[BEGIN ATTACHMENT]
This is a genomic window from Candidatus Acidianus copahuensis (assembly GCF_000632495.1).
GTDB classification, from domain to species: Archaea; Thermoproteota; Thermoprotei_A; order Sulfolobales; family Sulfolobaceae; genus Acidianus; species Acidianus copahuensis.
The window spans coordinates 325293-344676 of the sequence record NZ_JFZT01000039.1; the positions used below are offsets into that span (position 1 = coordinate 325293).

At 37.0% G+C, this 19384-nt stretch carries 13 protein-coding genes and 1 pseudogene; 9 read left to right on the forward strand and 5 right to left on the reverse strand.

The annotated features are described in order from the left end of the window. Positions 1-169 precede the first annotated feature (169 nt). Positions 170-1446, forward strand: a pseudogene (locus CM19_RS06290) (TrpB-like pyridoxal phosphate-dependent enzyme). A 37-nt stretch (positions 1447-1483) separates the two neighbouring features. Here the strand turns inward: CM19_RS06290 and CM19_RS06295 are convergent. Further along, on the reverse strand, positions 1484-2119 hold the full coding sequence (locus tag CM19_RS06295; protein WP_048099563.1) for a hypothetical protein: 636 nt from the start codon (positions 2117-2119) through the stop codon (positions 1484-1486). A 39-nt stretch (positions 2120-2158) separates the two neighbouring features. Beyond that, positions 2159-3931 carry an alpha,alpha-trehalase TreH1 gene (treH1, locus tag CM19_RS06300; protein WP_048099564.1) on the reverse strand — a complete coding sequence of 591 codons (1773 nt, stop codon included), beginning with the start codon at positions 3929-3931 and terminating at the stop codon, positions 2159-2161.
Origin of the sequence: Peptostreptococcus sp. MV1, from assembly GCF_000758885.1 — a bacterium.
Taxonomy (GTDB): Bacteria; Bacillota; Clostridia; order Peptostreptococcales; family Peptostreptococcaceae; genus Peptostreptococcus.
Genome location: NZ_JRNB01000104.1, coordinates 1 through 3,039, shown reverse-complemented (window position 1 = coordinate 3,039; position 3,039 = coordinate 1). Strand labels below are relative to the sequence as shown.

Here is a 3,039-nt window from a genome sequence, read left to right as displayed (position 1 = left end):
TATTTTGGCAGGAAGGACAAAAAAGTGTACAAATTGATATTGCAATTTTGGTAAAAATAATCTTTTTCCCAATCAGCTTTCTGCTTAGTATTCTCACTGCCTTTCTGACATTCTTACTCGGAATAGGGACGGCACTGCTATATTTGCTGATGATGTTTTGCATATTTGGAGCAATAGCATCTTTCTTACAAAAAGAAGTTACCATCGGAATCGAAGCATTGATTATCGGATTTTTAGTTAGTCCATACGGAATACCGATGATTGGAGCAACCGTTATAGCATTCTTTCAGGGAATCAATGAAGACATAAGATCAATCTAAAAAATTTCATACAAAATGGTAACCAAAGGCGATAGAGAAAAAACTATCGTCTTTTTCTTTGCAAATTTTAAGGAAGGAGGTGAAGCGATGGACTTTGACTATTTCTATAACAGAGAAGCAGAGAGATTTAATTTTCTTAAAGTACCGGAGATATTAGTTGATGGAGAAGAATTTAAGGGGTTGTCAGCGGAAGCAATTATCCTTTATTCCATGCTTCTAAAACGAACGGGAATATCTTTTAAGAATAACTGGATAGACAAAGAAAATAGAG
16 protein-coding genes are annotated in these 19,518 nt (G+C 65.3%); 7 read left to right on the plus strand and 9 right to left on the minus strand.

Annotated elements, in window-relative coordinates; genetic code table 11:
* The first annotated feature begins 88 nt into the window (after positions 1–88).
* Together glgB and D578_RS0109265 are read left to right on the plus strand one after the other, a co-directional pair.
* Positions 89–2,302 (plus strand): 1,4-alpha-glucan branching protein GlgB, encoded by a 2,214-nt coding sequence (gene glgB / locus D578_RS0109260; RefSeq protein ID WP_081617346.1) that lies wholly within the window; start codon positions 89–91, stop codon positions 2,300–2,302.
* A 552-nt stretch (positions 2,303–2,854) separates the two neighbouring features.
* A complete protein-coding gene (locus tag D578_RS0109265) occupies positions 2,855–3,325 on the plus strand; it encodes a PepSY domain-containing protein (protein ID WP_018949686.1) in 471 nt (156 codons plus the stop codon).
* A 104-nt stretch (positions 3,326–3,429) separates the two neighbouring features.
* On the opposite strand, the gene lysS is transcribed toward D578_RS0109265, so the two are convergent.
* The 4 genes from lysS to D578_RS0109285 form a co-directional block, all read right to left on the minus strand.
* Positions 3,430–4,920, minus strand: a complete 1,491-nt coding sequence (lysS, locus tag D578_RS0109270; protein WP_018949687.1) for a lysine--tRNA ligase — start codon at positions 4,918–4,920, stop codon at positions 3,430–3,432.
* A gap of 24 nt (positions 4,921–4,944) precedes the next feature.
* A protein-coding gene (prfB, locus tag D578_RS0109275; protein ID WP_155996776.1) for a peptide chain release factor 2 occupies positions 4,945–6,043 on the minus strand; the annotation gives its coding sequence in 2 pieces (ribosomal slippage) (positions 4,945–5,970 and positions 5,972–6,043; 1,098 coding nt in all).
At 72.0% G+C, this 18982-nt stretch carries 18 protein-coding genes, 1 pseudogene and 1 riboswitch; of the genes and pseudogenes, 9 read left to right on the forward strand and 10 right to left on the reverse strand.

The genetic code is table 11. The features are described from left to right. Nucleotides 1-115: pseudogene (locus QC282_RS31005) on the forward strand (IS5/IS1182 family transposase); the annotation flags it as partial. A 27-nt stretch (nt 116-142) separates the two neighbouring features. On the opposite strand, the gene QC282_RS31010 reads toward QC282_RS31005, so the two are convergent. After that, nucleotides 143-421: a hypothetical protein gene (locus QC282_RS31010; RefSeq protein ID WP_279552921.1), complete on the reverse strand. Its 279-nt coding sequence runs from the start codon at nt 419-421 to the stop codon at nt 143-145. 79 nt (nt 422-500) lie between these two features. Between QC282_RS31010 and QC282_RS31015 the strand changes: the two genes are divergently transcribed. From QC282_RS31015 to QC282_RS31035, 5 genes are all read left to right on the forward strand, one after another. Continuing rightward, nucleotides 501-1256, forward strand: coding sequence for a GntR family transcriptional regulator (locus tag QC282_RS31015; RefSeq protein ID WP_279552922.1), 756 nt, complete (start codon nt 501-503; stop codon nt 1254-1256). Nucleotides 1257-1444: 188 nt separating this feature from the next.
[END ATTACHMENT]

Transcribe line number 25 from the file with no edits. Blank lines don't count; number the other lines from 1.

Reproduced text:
The genetic code is table 11. The features are described from left to right. Nucleotides 1-115: pseudogene (locus QC282_RS31005) on the forward strand (IS5/IS1182 family transposase); the annotation flags it as partial. A 27-nt stretch (nt 116-142) separates the two neighbouring features. On the opposite strand, the gene QC282_RS31010 reads toward QC282_RS31005, so the two are convergent. After that, nucleotides 143-421: a hypothetical protein gene (locus QC282_RS31010; RefSeq protein ID WP_279552921.1), complete on the reverse strand. Its 279-nt coding sequence runs from the start codon at nt 419-421 to the stop codon at nt 143-145. 79 nt (nt 422-500) lie between these two features. Between QC282_RS31010 and QC282_RS31015 the strand changes: the two genes are divergently transcribed. From QC282_RS31015 to QC282_RS31035, 5 genes are all read left to right on the forward strand, one after another. Continuing rightward, nucleotides 501-1256, forward strand: coding sequence for a GntR family transcriptional regulator (locus tag QC282_RS31015; RefSeq protein ID WP_279552922.1), 756 nt, complete (start codon nt 501-503; stop codon nt 1254-1256). Nucleotides 1257-1444: 188 nt separating this feature from the next.